Understanding the Fundamentals and Concepts of Money Laundering
This article titled ‘Understanding the Fundamentals and Concepts of Money Laundering.’ is written by Mayank Shekhar and attempts at providing an understanding of the concept of money laundering. I. What is money laundering? Money laundering (ML) in layman languages means a process by which individuals involved in criminal activities launder their assets, money and other profits in order to… Read More »
This article titled ‘Understanding the Fundamentals and Concepts of Money Laundering.’ is written by Mayank Shekhar and attempts at providing an understanding of the concept of money laundering.
I. What is money laundering?
Money laundering (ML) in layman languages means a process by which individuals involved in criminal activities launder their assets, money and other profits in order to make them appear legal and surpass the legal barriers. It is an attempt to transform dirty money into clean money.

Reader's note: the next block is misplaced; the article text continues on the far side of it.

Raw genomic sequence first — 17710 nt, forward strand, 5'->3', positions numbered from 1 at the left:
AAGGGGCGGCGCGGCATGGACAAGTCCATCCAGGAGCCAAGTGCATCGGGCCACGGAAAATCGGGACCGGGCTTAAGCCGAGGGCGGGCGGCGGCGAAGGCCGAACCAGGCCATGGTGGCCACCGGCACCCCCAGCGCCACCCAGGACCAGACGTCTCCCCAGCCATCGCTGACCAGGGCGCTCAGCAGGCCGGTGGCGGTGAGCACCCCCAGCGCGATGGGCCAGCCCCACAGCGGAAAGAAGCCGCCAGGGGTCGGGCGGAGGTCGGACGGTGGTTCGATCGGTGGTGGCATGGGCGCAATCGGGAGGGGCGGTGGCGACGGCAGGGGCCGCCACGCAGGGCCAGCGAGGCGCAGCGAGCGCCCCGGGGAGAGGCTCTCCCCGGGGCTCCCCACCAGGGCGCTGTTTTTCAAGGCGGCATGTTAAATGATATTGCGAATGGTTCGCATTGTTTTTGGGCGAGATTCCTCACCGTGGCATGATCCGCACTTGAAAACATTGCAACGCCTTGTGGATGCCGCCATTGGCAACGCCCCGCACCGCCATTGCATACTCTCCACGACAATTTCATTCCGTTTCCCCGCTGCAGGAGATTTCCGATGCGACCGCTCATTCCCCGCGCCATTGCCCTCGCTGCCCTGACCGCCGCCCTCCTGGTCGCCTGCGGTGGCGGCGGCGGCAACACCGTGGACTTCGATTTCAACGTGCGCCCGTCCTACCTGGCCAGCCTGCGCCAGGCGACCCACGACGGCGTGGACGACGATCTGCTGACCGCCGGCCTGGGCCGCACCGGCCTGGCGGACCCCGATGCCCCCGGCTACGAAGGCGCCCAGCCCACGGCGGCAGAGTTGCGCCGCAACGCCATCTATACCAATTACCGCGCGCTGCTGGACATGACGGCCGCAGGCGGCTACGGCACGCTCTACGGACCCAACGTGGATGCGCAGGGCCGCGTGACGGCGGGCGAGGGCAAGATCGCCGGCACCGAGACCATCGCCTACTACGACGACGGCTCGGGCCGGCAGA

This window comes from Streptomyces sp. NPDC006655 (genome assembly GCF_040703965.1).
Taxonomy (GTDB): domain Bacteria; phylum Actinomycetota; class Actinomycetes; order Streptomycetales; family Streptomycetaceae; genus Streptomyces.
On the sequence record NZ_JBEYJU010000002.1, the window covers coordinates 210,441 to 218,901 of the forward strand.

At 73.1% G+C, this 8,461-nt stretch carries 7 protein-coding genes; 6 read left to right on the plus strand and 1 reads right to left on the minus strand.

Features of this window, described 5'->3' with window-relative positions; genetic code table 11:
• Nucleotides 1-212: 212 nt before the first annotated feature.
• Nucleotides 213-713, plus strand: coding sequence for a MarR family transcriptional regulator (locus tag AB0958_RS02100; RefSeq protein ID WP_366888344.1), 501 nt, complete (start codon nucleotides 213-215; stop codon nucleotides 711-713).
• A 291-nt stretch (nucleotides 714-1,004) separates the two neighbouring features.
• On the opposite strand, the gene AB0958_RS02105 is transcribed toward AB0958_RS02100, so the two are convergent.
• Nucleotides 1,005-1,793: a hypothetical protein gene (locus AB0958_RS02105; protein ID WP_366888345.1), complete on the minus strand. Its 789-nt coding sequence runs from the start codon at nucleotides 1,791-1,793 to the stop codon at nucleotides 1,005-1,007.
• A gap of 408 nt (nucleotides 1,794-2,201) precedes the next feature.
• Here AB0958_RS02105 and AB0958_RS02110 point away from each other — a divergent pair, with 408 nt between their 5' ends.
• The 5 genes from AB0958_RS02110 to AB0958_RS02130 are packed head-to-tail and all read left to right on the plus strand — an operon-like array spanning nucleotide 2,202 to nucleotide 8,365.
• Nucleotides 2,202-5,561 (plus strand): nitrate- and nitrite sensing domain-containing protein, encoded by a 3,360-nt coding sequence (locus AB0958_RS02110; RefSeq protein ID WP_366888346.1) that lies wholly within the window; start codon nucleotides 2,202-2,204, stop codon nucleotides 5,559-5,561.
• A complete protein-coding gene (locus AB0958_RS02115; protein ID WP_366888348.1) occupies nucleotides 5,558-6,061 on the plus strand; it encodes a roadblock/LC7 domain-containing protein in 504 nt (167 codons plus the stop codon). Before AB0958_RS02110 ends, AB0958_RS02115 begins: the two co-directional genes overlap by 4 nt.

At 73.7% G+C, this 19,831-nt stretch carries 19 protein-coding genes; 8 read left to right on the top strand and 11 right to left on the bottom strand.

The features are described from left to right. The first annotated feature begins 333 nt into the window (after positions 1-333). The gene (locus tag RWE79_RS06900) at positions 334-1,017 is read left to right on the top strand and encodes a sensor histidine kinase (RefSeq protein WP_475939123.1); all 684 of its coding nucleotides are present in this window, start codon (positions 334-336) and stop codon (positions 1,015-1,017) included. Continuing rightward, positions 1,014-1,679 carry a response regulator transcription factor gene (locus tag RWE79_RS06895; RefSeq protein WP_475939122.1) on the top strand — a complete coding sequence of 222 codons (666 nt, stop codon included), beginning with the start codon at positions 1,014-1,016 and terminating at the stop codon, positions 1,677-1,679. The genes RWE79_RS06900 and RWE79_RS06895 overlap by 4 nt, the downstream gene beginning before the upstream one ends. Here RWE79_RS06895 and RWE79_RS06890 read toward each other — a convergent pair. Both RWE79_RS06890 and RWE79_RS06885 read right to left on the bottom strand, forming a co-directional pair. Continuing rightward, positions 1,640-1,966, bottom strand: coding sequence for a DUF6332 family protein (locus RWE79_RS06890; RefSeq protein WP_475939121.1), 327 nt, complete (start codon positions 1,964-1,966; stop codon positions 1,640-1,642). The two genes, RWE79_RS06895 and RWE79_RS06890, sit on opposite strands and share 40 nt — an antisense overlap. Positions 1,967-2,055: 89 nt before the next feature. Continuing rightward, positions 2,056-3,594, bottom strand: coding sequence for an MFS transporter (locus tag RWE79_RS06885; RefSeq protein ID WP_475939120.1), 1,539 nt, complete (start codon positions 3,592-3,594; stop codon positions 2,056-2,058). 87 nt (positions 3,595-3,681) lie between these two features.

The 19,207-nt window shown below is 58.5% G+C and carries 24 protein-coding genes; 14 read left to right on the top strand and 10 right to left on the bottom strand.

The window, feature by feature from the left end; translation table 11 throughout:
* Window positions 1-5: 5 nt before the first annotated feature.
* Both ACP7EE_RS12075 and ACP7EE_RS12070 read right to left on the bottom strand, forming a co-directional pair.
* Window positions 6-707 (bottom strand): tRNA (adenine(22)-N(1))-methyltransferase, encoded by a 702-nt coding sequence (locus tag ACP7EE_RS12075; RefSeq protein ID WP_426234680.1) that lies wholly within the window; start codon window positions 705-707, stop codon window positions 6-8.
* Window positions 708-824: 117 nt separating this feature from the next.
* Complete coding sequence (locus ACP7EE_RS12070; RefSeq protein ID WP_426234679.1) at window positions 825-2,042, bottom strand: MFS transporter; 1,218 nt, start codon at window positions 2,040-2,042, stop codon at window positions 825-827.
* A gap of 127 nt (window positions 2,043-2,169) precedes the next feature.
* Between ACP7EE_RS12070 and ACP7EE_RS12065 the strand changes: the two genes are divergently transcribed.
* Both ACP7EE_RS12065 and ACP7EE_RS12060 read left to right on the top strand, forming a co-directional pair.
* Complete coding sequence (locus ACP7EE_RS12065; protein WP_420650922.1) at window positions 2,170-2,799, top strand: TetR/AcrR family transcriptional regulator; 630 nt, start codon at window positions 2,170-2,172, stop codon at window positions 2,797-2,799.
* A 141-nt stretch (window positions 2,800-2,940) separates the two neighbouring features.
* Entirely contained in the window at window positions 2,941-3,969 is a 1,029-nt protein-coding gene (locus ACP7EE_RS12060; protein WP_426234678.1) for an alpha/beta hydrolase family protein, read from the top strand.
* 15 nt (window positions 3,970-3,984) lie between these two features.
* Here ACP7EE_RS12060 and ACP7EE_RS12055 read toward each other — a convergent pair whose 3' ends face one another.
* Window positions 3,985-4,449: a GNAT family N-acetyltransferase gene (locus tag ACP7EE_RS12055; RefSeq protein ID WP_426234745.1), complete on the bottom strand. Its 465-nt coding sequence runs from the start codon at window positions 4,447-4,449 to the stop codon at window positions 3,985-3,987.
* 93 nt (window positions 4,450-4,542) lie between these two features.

There are three stages in which money laundering is executed, which are as follows:
- The initial phase is generally the first flow of money obtained by illicit conduct into a lawful financial network or institution that is referred to as the first entrance or placement.
- Layering is the non-restrained movement of profit collected by illegal trading or illegal money via many transactions, forms, investments, or companies in order to make it almost difficult to pinpoint the money back to its original unlawful source. It is also known as money laundering.
- Last but not least, final integration occurs when the money may be freely spent lawfully without the need to disguise it anymore.
II. Why is money laundering harmful?
Money laundering is an imminent threat to the economies of developed and developing countries, even the underdeveloped countries face substantial losses because of money laundering. It affects enterprises, economies, and society globally and locally.
Growing numbers of developing regions are becoming more attractive targets for money laundering operations as their economies and financial sectors open up to the world. Money laundering generates unanticipated swings in money demand, as well as substantial variations in global capital flows and currency rates, as a result of the activities of organised crime.